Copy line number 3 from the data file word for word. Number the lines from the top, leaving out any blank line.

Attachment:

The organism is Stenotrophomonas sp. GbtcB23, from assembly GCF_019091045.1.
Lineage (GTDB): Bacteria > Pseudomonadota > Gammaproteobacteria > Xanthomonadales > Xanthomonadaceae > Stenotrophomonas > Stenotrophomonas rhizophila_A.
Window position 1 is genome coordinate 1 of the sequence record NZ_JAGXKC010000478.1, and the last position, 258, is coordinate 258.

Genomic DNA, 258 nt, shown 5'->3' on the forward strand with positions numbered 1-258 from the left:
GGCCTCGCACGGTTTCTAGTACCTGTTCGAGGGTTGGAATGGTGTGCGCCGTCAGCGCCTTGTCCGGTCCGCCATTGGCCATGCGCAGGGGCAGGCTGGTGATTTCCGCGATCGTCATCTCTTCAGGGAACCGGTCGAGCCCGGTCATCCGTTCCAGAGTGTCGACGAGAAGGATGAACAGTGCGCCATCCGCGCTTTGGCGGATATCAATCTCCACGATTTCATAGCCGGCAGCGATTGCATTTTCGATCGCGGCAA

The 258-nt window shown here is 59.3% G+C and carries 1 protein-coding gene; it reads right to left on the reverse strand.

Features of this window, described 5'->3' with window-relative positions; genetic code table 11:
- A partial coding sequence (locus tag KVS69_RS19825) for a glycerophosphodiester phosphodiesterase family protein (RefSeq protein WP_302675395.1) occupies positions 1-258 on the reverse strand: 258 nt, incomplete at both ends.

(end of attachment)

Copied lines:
Window position 1 is genome coordinate 1 of the sequence record NZ_JAGXKC010000478.1, and the last position, 258, is coordinate 258.